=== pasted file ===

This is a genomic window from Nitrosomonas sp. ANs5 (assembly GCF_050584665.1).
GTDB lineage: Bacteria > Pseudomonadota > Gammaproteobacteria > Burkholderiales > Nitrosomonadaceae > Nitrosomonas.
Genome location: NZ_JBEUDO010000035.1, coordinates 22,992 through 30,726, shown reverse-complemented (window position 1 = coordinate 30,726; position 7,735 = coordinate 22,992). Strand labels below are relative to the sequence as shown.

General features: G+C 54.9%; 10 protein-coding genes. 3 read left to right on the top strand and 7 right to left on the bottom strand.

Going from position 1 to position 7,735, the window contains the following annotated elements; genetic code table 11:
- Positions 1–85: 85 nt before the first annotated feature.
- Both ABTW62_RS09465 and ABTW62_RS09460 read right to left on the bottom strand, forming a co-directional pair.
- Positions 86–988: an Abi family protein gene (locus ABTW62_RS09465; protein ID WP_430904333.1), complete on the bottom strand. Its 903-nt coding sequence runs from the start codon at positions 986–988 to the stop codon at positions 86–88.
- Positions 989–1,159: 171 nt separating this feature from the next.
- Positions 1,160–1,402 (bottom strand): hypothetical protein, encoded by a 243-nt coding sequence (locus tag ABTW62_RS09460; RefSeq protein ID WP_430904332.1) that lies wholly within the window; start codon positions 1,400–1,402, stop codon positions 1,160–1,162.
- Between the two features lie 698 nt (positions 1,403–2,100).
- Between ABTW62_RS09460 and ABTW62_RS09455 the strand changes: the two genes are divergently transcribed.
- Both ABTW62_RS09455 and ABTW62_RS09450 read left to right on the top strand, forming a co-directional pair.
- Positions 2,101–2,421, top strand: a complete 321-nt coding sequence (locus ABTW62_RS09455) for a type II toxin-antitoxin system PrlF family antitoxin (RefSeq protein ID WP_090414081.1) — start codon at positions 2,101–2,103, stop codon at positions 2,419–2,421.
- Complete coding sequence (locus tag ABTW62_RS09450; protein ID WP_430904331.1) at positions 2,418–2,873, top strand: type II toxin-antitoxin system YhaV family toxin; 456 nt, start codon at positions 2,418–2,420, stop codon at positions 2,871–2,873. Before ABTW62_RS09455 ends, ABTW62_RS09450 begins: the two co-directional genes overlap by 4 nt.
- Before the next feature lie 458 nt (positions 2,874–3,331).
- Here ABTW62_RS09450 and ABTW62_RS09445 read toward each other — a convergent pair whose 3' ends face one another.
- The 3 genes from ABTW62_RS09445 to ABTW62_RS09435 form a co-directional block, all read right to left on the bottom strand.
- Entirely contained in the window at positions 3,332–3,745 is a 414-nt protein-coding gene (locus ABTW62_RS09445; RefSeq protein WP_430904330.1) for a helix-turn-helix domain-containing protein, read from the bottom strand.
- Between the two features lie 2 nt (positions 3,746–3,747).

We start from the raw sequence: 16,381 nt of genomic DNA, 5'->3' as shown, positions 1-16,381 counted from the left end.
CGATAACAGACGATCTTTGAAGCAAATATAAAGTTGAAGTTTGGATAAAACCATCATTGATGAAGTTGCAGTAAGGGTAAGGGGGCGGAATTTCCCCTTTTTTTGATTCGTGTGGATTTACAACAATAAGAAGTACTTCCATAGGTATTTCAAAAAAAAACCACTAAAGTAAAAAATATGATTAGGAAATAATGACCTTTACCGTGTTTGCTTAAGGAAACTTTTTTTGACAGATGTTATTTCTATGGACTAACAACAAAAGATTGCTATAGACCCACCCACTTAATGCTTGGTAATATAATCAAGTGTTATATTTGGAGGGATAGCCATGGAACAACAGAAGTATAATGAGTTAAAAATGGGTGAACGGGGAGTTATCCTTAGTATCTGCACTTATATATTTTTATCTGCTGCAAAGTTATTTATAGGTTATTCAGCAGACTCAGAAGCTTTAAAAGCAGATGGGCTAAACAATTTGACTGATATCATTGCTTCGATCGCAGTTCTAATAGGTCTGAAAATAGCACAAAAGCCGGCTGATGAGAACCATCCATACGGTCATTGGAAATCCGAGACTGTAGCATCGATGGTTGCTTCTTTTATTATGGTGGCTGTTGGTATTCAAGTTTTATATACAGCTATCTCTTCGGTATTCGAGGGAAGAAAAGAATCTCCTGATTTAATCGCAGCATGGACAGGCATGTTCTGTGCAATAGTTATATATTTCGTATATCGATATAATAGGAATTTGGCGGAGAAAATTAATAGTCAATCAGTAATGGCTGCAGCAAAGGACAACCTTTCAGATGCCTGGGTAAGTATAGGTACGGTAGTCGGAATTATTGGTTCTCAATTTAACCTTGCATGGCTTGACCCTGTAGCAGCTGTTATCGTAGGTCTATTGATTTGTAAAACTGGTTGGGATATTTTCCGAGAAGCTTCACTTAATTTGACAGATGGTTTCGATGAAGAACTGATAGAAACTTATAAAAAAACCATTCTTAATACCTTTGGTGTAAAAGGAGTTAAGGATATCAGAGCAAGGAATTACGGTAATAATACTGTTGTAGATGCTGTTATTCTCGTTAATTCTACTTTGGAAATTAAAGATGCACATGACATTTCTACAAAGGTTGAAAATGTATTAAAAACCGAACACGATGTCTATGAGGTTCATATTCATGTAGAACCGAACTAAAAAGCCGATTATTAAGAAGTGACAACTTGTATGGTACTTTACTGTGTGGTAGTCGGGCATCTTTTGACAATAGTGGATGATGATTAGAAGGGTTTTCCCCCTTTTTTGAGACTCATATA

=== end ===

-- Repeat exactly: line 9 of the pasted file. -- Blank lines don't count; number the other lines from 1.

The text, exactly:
- Positions 989–1,159: 171 nt separating this feature from the next.